The People’s Republic Of Amnesia: Tiananmen Revisited by Louisa Lim. (Oxford University) China’s profound and rapid metamorphosis has effectively excised the events of Tiananmen Square from official memory, yet the demonstrations and their aftermath continue to exert a quiet, potent impact. Lim’s reporting turns up deeply affecting stories from individuals affected by the turmoil and violence of 1989 and intersperses them with a historical account of the protests.
The First Bad Man by Miranda July. (Scribner) Cheryl, the timid heroine of this novel, had devised an intricate maze of self-regulatory behaviors until Clee, an expansive and brash young woman, comes to live with her. Overcome with disdain for Cheryl’s mode of existence, Clee begins to physically abuse her host. Jolted out of docility, Cheryl fights back, and the women’s sparring evolves into an erotic relationship. Pairing eccentricity with grit, July, a noted filmmaker and performance artist, is “exceptional at tracing the imaginative contours of sexuality,” Lauren Groff wrote in The Times.
Joan Of Arc: A Life Transfigured by Kathryn Harrison. (Anchor) The Maid of Orléans (circa 1412-31) has captivated admirers and skeptics alike over the past six centuries, giving rise to interpretations based on her faith, sexuality and military acumen. Encompassing Joan’s rise to power, denunciation and eventual canonization in 1920, Harrison approaches her subject through a spiritual lens, drawing parallels between Joan and Christ.
High As The Horses’ Bridles by Scott Cheshire. (Picador, $16.) At the outset of this powerful debut novel, 12-year-old Josiah Laudermilk, hailed as a child prophet by his church, prepares to address a crowd of fervent, apocalyptic believers in 1980s Queens. The story picks up years later as Josiah, who has abandoned his faith, returns to New York to care for his ailing father.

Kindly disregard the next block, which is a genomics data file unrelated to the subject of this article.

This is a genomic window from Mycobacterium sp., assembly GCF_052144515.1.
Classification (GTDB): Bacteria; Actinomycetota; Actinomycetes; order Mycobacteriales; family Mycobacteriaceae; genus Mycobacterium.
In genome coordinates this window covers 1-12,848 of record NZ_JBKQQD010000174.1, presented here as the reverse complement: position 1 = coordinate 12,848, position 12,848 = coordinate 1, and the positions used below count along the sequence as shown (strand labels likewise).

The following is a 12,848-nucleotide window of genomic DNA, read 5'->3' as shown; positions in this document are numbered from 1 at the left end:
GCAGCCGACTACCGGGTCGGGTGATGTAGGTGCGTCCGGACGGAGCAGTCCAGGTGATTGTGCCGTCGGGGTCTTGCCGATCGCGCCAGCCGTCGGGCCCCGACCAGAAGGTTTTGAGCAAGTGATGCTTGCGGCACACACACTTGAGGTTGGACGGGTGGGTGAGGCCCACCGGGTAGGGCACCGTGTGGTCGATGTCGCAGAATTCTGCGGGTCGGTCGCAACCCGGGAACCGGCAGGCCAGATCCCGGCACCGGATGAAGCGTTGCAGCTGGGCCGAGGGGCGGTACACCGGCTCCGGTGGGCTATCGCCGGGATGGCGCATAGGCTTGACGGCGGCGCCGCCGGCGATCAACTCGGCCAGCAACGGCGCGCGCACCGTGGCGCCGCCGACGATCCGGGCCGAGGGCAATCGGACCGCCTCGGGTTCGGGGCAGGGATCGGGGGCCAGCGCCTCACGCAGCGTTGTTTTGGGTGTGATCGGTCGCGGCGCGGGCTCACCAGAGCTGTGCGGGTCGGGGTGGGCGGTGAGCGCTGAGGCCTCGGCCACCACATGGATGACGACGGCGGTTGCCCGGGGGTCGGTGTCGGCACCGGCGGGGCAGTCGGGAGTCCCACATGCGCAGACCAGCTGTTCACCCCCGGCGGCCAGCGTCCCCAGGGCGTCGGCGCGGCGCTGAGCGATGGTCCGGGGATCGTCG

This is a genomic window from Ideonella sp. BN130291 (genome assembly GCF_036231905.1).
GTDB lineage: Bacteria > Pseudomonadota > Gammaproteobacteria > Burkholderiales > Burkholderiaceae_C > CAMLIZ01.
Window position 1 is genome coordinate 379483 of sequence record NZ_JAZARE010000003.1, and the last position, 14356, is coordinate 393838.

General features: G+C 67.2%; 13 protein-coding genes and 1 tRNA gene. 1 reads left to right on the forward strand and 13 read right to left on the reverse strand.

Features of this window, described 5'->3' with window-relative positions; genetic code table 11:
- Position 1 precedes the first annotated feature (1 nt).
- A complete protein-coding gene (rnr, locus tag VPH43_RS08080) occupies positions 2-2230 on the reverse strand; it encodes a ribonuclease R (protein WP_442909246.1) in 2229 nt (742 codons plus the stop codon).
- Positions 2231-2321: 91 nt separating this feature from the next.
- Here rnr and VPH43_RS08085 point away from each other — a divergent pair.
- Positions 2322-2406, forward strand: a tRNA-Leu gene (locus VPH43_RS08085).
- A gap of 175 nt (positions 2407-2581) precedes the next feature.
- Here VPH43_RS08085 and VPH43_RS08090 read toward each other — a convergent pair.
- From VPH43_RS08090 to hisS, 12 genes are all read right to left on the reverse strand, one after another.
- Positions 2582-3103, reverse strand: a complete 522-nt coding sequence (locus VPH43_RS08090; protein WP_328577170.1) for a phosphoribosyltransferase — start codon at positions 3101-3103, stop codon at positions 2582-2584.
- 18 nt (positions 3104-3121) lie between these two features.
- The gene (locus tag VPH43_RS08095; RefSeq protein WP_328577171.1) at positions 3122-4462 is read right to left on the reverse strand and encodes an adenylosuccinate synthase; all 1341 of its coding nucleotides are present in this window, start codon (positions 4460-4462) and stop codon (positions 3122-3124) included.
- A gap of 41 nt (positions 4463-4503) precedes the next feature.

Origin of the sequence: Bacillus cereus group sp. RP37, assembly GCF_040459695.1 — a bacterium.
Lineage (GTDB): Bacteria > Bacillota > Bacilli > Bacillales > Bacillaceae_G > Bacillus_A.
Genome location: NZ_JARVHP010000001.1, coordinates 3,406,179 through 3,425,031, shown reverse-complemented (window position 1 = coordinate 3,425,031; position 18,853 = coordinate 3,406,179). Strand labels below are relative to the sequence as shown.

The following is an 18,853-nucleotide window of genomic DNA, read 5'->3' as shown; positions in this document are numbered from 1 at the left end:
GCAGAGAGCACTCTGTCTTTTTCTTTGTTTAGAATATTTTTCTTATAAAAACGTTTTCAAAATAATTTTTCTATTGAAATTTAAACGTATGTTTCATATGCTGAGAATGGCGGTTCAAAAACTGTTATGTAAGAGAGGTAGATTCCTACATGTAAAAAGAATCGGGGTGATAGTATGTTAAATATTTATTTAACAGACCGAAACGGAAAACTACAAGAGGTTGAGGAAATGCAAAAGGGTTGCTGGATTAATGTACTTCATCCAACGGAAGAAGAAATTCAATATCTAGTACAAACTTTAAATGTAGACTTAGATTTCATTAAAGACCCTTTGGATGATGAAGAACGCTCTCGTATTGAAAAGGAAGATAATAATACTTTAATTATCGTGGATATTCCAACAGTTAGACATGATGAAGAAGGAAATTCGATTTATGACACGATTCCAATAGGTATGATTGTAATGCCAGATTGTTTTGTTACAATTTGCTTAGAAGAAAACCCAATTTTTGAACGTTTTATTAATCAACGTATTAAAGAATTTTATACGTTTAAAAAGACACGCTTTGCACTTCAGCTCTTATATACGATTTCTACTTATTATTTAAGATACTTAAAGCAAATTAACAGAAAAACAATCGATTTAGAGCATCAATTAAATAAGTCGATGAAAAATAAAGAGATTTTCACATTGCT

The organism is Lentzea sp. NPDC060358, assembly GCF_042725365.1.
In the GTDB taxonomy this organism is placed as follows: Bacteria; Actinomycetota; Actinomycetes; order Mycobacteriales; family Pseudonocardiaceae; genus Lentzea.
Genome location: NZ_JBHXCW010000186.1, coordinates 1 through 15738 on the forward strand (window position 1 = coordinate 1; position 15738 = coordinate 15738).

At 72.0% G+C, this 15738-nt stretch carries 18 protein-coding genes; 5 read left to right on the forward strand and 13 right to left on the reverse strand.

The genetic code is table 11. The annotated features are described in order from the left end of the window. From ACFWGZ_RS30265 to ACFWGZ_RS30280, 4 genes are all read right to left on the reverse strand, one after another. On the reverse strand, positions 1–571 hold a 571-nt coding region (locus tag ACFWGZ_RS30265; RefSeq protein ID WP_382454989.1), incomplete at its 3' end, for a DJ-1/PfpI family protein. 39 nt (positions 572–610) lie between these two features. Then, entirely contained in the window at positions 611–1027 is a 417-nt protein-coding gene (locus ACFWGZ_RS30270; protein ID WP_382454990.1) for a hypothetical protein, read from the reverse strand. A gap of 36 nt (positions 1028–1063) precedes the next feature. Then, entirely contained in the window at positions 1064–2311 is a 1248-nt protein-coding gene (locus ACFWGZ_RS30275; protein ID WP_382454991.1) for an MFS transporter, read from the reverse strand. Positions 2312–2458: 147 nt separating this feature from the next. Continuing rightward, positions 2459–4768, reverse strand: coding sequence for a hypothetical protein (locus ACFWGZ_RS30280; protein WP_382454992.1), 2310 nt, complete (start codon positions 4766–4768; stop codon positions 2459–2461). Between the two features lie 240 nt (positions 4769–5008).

Fire Shut Up In My Bones: A Memoir by Charles M. Blow. (Mariner/Houghton Mifflin Harcourt.) Reflecting on growing up in small-town Louisiana, his turbulent college years and the beginning of his journalistic career, the New York Times columnist recounts how he let go of rage stemming from childhood. Reviewer Patricia J. Williams praised Blow’s handling of fraught topics, writing that “conflicts central to humanity are reconfigured here as fields of simple possibility.”
Let Me Be Frank With You: A Frank Bascombe Book by Richard Ford. (Ecco/HarperCollins) The fourth installment of Ford’s series finds the affable hero in his 60s, retired and surveying the wreckage that Hurricane Sandy left in his longtime home state, New Jersey.
American Catch: The Fight For Our Local Seafood by Paul Greenberg. (Penguin, $17.) Using the fates of three emblematic catches (eastern oysters, Gulf shrimp and sockeye salmon) Greenberg shows how America, a “nation of coasts,” has damaged its aquatic ecosystems and offers solutions for reforming the way the country consumes seafood.
New York Times